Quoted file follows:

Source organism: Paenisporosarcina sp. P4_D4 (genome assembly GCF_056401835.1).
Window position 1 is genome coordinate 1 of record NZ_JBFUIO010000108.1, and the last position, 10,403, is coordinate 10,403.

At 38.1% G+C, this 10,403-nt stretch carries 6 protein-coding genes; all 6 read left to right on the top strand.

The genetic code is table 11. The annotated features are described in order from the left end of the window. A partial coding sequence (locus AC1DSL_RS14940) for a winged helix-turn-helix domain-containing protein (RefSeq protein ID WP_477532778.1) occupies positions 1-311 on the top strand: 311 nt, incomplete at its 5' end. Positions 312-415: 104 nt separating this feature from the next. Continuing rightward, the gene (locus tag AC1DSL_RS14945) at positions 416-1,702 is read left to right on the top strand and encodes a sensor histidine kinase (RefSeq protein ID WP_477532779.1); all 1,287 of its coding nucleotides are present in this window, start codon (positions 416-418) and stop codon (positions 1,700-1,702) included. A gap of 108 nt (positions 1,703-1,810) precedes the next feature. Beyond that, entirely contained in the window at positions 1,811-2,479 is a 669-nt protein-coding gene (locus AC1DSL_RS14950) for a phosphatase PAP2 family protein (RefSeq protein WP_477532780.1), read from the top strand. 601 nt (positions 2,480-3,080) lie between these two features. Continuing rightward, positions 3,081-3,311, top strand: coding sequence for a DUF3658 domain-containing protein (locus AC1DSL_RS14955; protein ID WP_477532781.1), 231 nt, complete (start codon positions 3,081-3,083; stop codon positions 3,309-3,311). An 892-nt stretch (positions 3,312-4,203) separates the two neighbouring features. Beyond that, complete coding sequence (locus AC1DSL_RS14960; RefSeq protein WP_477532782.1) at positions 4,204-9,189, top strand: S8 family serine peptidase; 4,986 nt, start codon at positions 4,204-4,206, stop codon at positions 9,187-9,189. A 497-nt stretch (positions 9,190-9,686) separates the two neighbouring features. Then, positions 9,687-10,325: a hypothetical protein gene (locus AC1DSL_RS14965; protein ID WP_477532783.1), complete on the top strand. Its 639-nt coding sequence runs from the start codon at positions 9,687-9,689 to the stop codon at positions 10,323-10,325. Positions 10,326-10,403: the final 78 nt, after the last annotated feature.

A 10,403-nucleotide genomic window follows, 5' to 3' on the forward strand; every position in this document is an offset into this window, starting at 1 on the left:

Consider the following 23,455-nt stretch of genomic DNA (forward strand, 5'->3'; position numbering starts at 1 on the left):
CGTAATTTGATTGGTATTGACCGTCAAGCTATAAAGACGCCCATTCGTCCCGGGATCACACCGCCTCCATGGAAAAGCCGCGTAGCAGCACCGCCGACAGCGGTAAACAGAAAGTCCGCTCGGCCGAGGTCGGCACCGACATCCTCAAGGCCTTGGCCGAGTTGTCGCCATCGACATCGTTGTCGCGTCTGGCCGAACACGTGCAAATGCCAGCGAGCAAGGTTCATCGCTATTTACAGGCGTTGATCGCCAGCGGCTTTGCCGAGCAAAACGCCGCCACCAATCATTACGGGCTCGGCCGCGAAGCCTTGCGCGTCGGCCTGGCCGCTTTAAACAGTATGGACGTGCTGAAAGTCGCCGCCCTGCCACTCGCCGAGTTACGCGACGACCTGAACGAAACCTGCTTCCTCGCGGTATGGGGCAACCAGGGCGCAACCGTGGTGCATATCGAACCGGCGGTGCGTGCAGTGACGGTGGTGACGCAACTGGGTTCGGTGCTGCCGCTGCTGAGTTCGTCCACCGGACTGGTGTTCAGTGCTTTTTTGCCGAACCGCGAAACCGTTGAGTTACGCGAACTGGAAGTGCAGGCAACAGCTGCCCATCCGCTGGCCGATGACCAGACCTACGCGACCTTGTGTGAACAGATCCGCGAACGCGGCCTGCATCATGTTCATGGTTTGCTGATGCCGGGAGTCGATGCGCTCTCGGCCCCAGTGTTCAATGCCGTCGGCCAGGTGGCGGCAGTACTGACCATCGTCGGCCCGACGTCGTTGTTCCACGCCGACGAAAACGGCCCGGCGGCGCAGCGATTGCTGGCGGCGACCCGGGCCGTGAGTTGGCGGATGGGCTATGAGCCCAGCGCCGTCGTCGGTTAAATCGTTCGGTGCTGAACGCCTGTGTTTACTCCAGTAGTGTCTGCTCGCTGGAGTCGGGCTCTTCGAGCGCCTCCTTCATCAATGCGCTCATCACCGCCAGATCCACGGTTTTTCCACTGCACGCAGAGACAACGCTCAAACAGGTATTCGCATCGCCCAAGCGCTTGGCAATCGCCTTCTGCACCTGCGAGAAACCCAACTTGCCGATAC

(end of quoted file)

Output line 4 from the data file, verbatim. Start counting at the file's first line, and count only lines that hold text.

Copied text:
The genetic code is table 11. The annotated features are described in order from the left end of the window. A partial coding sequence (locus AC1DSL_RS14940) for a winged helix-turn-helix domain-containing protein (RefSeq protein ID WP_477532778.1) occupies positions 1-311 on the top strand: 311 nt, incomplete at its 5' end. Positions 312-415: 104 nt separating this feature from the next. Continuing rightward, the gene (locus tag AC1DSL_RS14945) at positions 416-1,702 is read left to right on the top strand and encodes a sensor histidine kinase (RefSeq protein ID WP_477532779.1); all 1,287 of its coding nucleotides are present in this window, start codon (positions 416-418) and stop codon (positions 1,700-1,702) included. A gap of 108 nt (positions 1,703-1,810) precedes the next feature. Beyond that, entirely contained in the window at positions 1,811-2,479 is a 669-nt protein-coding gene (locus AC1DSL_RS14950) for a phosphatase PAP2 family protein (RefSeq protein WP_477532780.1), read from the top strand. 601 nt (positions 2,480-3,080) lie between these two features. Continuing rightward, positions 3,081-3,311, top strand: coding sequence for a DUF3658 domain-containing protein (locus AC1DSL_RS14955; protein ID WP_477532781.1), 231 nt, complete (start codon positions 3,081-3,083; stop codon positions 3,309-3,311). An 892-nt stretch (positions 3,312-4,203) separates the two neighbouring features. Beyond that, complete coding sequence (locus AC1DSL_RS14960; RefSeq protein WP_477532782.1) at positions 4,204-9,189, top strand: S8 family serine peptidase; 4,986 nt, start codon at positions 4,204-4,206, stop codon at positions 9,187-9,189. A 497-nt stretch (positions 9,190-9,686) separates the two neighbouring features. Then, positions 9,687-10,325: a hypothetical protein gene (locus AC1DSL_RS14965; protein ID WP_477532783.1), complete on the top strand. Its 639-nt coding sequence runs from the start codon at positions 9,687-9,689 to the stop codon at positions 10,323-10,325. Positions 10,326-10,403: the final 78 nt, after the last annotated feature.